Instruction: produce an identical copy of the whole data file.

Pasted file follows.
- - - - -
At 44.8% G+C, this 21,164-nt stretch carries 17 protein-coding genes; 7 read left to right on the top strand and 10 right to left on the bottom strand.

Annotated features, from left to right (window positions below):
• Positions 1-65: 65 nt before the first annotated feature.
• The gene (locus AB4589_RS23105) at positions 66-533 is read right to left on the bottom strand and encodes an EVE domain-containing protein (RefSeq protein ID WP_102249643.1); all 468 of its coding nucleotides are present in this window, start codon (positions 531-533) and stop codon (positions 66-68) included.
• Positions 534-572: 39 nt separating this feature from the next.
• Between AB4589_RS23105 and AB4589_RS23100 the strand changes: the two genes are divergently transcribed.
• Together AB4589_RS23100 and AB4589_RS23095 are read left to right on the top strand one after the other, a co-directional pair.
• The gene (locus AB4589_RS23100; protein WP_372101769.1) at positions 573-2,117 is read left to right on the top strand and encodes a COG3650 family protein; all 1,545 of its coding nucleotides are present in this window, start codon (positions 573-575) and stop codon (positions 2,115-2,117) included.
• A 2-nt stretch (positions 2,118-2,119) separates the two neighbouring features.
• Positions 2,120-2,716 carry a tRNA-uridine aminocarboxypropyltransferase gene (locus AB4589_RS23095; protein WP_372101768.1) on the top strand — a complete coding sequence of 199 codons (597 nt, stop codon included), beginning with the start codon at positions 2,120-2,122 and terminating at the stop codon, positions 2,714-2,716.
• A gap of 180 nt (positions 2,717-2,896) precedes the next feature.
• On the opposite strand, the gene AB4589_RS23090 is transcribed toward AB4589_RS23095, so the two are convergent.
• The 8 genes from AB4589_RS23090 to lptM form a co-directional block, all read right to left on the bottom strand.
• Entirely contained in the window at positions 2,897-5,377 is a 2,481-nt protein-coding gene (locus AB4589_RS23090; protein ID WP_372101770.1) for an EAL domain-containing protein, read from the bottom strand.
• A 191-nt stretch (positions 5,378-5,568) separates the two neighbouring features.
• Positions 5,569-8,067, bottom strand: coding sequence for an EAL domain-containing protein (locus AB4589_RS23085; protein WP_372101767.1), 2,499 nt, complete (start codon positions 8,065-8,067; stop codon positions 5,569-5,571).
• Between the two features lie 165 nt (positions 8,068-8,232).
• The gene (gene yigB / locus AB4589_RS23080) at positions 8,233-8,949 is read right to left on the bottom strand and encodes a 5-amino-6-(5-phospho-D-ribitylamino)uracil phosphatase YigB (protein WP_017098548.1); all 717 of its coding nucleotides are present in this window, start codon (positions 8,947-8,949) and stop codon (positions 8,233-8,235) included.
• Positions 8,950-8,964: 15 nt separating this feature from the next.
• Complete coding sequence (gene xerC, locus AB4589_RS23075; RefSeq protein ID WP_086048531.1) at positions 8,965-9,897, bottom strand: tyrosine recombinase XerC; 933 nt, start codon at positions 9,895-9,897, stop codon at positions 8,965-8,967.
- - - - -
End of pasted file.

At 44.8% G+C, this 21,164-nt stretch carries 17 protein-coding genes; 7 read left to right on the top strand and 10 right to left on the bottom strand.

Annotated features, from left to right (window positions below):
• Positions 1-65: 65 nt before the first annotated feature.
• The gene (locus AB4589_RS23105) at positions 66-533 is read right to left on the bottom strand and encodes an EVE domain-containing protein (RefSeq protein ID WP_102249643.1); all 468 of its coding nucleotides are present in this window, start codon (positions 531-533) and stop codon (positions 66-68) included.
• Positions 534-572: 39 nt separating this feature from the next.
• Between AB4589_RS23105 and AB4589_RS23100 the strand changes: the two genes are divergently transcribed.
• Together AB4589_RS23100 and AB4589_RS23095 are read left to right on the top strand one after the other, a co-directional pair.
• The gene (locus AB4589_RS23100; protein WP_372101769.1) at positions 573-2,117 is read left to right on the top strand and encodes a COG3650 family protein; all 1,545 of its coding nucleotides are present in this window, start codon (positions 573-575) and stop codon (positions 2,115-2,117) included.
• A 2-nt stretch (positions 2,118-2,119) separates the two neighbouring features.
• Positions 2,120-2,716 carry a tRNA-uridine aminocarboxypropyltransferase gene (locus AB4589_RS23095; protein WP_372101768.1) on the top strand — a complete coding sequence of 199 codons (597 nt, stop codon included), beginning with the start codon at positions 2,120-2,122 and terminating at the stop codon, positions 2,714-2,716.
• A gap of 180 nt (positions 2,717-2,896) precedes the next feature.
• On the opposite strand, the gene AB4589_RS23090 is transcribed toward AB4589_RS23095, so the two are convergent.
• The 8 genes from AB4589_RS23090 to lptM form a co-directional block, all read right to left on the bottom strand.
• Entirely contained in the window at positions 2,897-5,377 is a 2,481-nt protein-coding gene (locus AB4589_RS23090; protein ID WP_372101770.1) for an EAL domain-containing protein, read from the bottom strand.
• A 191-nt stretch (positions 5,378-5,568) separates the two neighbouring features.
• Positions 5,569-8,067, bottom strand: coding sequence for an EAL domain-containing protein (locus AB4589_RS23085; protein WP_372101767.1), 2,499 nt, complete (start codon positions 8,065-8,067; stop codon positions 5,569-5,571).
• Between the two features lie 165 nt (positions 8,068-8,232).
• The gene (gene yigB / locus AB4589_RS23080) at positions 8,233-8,949 is read right to left on the bottom strand and encodes a 5-amino-6-(5-phospho-D-ribitylamino)uracil phosphatase YigB (protein WP_017098548.1); all 717 of its coding nucleotides are present in this window, start codon (positions 8,947-8,949) and stop codon (positions 8,233-8,235) included.
• Positions 8,950-8,964: 15 nt separating this feature from the next.
• Complete coding sequence (gene xerC, locus AB4589_RS23075; RefSeq protein ID WP_086048531.1) at positions 8,965-9,897, bottom strand: tyrosine recombinase XerC; 933 nt, start codon at positions 9,895-9,897, stop codon at positions 8,965-8,967.